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How SAP provides the best Mac experience possible

Anyone who has been to a past JNUC has probably heard Rich Trouton of SAP speak. A JNUC staple, Trouton has been doing Macintosh system and server administration for over twenty years and has supported Macs in a number of different environments. His current position is at SAP, where he works with the rest of the Apple Center of Excellence (CoE) team to support SAP's Mac community.

SAP had to start somewhere…

In 2016, Thomas Saueressig became the new CIO at SAP. As part of his new role, he decided that SAP needed to provide not just a good experience for SAP's Mac-using employees, but the best experience to be found anywhere. SAP had a way to go, though – in 2016, the Mac environment was trying to replicate the Windows environment as much as possible. SAP had an internal-only Jamf Pro server. That meant that they could only manage Macs which were on their internal network or connected via the VPN. As soon as a Mac left the corporate network, they were not able to manage them.

Their imaging process relied on installing the OS from a USB flash drive, then running a separate script which enrolled the Macs with Jamf Pro and running policies to install software and configure the Mac’s settings. There were a TON of local distribution points, which meant a lag for deploying new software – NOT IDEAL.

Jamming with Jam and making big changes

On the bright side, SAP found one program that was working well — Jam, a secure collaboration tool. The Mac@SAP Jam community was very active and had more than 3,000 members in 2016, so it was a natural place to hold discussions and Q&A with SAP’s Mac users. As a bonus, the Jam community is accessible from outside the SAP network and there is even a Jam mobile app. SAP decided to concentrate content for both the general Mac community and IT technicians into this site.

The decision was also made to adopt new methodologies to help SAP respond more quickly to community needs and develop a more user-centric focus. The first methodology change was to adopt agile methods, by identifying owners for the various Mac applications used at SAP and instituting a monthly cycle of identifying changes, testing them and deploying them. The second methodology change was to adopt a more DevOps like approach, where SAP would start to build their own custom applications to solve problems in place of waiting for vendors to solve them. SAP also made their Jamf Pro server accessible to the outside Internet, which allowed management of corporate-owned Macs as long as they had an Internet connection. To help support this, they also added a Jamf Pro cloud distribution point hosted in Amazon Web Services.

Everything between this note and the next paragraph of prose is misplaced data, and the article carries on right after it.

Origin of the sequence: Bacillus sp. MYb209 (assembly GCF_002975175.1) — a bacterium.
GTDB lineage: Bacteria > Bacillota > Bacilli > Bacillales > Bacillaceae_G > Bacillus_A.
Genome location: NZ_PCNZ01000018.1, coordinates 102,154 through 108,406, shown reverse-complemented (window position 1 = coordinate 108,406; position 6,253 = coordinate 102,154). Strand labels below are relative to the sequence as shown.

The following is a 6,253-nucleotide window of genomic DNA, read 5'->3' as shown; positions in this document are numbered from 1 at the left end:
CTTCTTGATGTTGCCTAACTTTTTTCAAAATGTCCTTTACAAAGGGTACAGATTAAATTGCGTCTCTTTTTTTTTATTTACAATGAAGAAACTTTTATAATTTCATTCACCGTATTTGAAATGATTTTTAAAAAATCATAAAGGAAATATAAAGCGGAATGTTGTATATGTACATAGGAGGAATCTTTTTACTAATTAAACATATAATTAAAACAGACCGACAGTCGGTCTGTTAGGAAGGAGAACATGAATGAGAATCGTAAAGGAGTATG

Relaunching Mac@SAP

These changes were made more urgent by how the company’s Mac population was growing by leaps and bounds. SAP also had an increasingly mobile workforce, where laptop population far outstripped desktop population. SAP then decided to relaunch the Mac@SAP experience for its Mac-using colleagues.

  • Four new apps – Refresh, Assistant, Signature and Privileges.
    • Refresh was built to be an imaging tool which anyone can use. A user didn’t have to wait on IT to rebuild a Mac, they just needed to have a spare machine or colleague’s spare machine, which could connect to Target Disk Mode.
    • Assistant configured the Mac at a global level and installed all necessary software using Jamf Pro policies. It also worked at the user-level to help the user configure their Mac.
    • Signature helps users set up their email signature — a common issue at companies!
    • Privileges allows users to work as standard users most of the time, because they can always request admin rights when they need them. Privileges is also a self-contained application without network dependencies, so it can be used anywhere at any time.
  • A new emphasis on transparency — Apple Pies allows us to display certain information from SAP’s Jamf Pro server in an easy to understand format. All information displayed is pulled live from the Jamf Pro server, so Apple Pies is always up to date.

Using these tools helped SAP organize and communicate to end users clearly, which made their Sierra and High Sierra upgrades go smoothly!

What’s Next for Mac@SAP

SAP just announced it has welcomed the nine thousandth member of the Mac@SAP online community. They began support for macOS Mojave on release day and redeveloped their new machine setup process for non-DEP Macs, to add user-initiated enrollment to the process and include a new assistant app named Apple@SAP. The new enrollment workflow ensures that their Macs have user-approved (mobile device management) MDM enrollment from the start. Jamf Pro continues to be SAP’s choice of management tool, so they are now managing their macOS and tvOS population exclusively with Jamf Pro and migrating their iOS management to Jamf Pro as well.

See Jamf’s recent news about SAP choosing Jamf to manage all their Apple devices.